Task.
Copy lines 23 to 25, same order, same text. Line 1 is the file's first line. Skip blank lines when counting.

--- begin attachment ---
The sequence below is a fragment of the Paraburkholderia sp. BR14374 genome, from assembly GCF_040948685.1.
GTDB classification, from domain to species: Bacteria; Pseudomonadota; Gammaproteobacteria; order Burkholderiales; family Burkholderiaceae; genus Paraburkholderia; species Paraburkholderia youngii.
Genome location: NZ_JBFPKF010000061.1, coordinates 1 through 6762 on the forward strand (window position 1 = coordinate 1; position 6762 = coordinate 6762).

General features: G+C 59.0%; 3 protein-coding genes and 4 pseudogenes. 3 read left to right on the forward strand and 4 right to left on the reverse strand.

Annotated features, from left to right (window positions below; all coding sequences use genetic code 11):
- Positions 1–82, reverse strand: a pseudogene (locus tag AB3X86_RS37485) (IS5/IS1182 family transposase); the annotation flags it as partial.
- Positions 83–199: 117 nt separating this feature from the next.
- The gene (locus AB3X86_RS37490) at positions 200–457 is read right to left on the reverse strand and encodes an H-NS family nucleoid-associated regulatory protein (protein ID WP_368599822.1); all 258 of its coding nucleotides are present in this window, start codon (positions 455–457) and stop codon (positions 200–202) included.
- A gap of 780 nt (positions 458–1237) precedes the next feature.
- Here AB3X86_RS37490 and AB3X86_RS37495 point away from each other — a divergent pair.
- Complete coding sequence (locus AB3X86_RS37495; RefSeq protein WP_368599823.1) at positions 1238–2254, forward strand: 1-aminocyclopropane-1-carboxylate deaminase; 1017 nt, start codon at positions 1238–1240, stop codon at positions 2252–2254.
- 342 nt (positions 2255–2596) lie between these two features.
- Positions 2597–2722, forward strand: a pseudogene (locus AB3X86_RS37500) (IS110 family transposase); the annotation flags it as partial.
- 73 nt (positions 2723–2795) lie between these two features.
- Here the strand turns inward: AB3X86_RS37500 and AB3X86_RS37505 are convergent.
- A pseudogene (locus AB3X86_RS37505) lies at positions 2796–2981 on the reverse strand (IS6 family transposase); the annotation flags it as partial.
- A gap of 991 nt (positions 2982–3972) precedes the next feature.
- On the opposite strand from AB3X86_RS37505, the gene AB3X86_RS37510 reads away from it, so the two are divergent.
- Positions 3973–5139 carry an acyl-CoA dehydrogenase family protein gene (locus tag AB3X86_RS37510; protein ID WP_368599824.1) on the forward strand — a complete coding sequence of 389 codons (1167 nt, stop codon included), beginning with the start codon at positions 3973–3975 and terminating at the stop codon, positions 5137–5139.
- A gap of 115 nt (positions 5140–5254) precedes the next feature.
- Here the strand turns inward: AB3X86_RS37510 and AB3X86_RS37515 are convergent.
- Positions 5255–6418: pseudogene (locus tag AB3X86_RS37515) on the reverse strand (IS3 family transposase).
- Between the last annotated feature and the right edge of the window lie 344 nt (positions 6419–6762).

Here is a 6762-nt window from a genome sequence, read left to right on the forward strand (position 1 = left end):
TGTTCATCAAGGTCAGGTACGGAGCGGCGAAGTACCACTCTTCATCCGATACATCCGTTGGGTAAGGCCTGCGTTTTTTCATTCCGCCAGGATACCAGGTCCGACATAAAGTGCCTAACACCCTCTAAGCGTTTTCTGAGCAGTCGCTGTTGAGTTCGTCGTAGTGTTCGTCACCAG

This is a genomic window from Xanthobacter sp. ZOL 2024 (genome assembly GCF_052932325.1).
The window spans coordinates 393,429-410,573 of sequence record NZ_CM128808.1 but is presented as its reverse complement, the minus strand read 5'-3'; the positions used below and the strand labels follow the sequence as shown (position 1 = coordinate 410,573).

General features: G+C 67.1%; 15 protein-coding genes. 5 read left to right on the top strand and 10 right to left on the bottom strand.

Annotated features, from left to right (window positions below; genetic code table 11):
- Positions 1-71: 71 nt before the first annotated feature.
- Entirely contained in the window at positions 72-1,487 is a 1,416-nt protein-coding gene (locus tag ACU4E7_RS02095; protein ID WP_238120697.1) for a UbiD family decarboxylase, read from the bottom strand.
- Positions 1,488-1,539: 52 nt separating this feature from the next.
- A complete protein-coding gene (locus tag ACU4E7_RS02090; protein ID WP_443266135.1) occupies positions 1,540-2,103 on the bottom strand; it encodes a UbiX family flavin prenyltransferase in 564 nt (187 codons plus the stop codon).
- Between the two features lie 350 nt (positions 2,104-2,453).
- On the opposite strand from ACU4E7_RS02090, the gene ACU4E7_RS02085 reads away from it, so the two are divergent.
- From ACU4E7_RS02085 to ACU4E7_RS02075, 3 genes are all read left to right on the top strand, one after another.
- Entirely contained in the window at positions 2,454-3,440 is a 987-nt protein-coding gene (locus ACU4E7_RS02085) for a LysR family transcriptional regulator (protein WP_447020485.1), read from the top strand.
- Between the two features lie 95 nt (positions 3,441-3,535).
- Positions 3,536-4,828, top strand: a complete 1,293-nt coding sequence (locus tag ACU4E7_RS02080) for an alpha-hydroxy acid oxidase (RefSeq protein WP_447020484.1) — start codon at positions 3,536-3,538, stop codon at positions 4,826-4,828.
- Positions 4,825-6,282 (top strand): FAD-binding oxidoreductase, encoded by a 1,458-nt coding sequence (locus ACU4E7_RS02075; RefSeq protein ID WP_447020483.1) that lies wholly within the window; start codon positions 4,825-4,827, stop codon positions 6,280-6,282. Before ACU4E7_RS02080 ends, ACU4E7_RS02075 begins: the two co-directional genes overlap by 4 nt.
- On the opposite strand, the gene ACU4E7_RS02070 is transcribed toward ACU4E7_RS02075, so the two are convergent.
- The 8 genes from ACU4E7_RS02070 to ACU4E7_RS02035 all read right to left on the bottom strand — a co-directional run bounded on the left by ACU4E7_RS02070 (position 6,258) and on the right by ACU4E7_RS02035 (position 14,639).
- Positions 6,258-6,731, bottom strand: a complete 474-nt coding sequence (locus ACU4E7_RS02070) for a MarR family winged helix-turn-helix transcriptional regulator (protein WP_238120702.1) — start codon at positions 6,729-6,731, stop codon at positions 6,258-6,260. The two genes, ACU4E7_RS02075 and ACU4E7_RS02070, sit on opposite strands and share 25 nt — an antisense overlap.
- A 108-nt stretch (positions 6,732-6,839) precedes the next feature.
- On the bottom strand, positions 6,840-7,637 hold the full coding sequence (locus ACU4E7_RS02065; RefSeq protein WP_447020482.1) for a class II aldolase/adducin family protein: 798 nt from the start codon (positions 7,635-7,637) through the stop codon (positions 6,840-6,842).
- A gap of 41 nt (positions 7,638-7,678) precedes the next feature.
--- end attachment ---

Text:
- Between the last annotated feature and the right edge of the window lie 344 nt (positions 6419–6762).

Here is a 6762-nt window from a genome sequence, read left to right on the forward strand (position 1 = left end):
TGTTCATCAAGGTCAGGTACGGAGCGGCGAAGTACCACTCTTCATCCGATACATCCGTTGGGTAAGGCCTGCGTTTTTTCATTCCGCCAGGATACCAGGTCCGACATAAAGTGCCTAACACCCTCTAAGCGTTTTCTGAGCAGTCGCTGTTGAGTTCGTCGTAGTGTTCGTCACCAG